In the Secret Garden, there are a few scenes where those speaking with a Yorkshire accent are very aware of their accent and know to modify things for Mary. (of course, this being a work of fiction, I don't know how accurate it is.)
    Whereas in the US, that sort of thing is much evidenced by the "Two Yutes" scene in "My Cousin Vinny" Sure that scene is a hightened example, but I have seen that sort of thing happen more than once in real life, especially being from New England. (My second grade teacher was not from Mass. and yelled at all of us for saying "Rulah" Of course we all had no idea what she was talking about, as we all began saying "Ruler" to ourselves with no hint of accent.)

    Of course, the readers of this blog are a bit more attuned to accents than the average person, so you may not have it happen personally, but I am sure you have come across this sort of thing.

    So maybe Accent deafness is much more prevalent for an American in general?

  10. This happened to me once while visiting Israel. There's such a huge variation in accents and English speaking ability and I end up concentrating so hard on understanding the words. I once spent a good 10 minutes with someone who had moved to Tel-Aviv after being raised in Michigan before I figured out that she was actually American and I wasn't struggling to understand her.

    I am hopeless with accents English accents from outside the U.S. Aussie, New Zealand, South Africa, England ... they do sound different when I hear them, but I cannot identify which is which.

    I do know I cannot understand a word the Queen says. She sounds like she's got a mouth full of marbles, and Prince Charles is almost as bad. I admit I have also occasionally turned on the closed captioning when watching British TV shows. I have no problem with the BBC radio broadcasters though.

  11. I think a lot of the problem determining an American accent might be what I've heard called the "paralanguage"--that is, tone, word choice, etc. I have a friend who lived in London for about 10-15 years, and now lives in Lexington, KY. Her accent is American midwest, or at this point, even a bit southern, but it's her manner of speaking that makes her sound British still--she enunciates her words in a more pronounced, clipped manner; she asks more questions with the tone going down at the end, rather than going up; etc.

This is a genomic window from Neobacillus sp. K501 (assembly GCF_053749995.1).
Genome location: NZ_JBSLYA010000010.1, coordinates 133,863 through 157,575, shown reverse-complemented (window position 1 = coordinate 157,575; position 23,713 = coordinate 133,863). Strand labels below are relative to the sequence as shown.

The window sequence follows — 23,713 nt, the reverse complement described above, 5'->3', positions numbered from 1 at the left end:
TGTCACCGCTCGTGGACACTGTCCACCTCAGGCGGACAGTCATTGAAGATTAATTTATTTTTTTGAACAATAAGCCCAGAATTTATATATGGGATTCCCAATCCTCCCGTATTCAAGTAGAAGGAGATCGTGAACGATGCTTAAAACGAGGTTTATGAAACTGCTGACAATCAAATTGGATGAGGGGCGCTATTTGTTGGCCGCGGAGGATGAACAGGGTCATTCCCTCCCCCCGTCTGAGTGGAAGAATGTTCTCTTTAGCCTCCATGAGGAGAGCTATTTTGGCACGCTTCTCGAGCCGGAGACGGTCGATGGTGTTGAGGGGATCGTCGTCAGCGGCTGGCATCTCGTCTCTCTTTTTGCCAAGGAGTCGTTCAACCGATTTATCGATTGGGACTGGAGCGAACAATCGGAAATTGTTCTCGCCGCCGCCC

I've lived in England and visited Australia and New Zealand a couple of times, which has completely confused me--I often mistake certain English accents for 'Strine.

  12. Hi, not commented before but love your blog! Oh and I speak BrE by the way (that said, I sometimes think half the fun of reading the comments is working out where the commenters are from!)

    On the creche/nursery/daycare thing, I would only say 'creche' if it was attached to a specific organisation and meant to be used by the organisation's employees / students / customers etc. In this case you mention it's the campus creche. Otherwise, it's a nursery.

  13. Hi, first comment to a very thought provoking blog.
    I'm wondering if there is an inclusive-exclusive difference between the US and UK, in that the US will be more inclusive, so don't notice accents, whilst the UK will be more exclusive so do notice accents more. In the UK there is a strong desire to pigeon-hole people, and accents is a great way of doing this - ah! a Yorkshireman, that means.... (for example).


  14. Another place that shows the difference in how much accents matter is in something I once read about the show Coupling. Apparently, part of the "joke" of Jeff's character was that he is Welsh.

    Not sure where I read that, but it is something that I doubt most American's get.

  15. I had a similar experience recently, although with a completely different outcome. Let me first say that I currently live in Latin America, and don't hear much English unless it's with a thick Chilean accent, and I try to avoid that by just continuing to speak in Spanish whenever that happens, but about a month ago I ran into two girls from London traveling through Santiago. I'm from New England originally, so I'm not too familiar with British accents (and I usually turn on the subtitles when I'm watching British shows on TV), but I actually didn't even realize they were speaking English at first. Their accent seemed so far removed from what my idea of English is, that I didn't recognize it. I thought it was German or Dutch or something like that for awhile. Does that make me language deaf?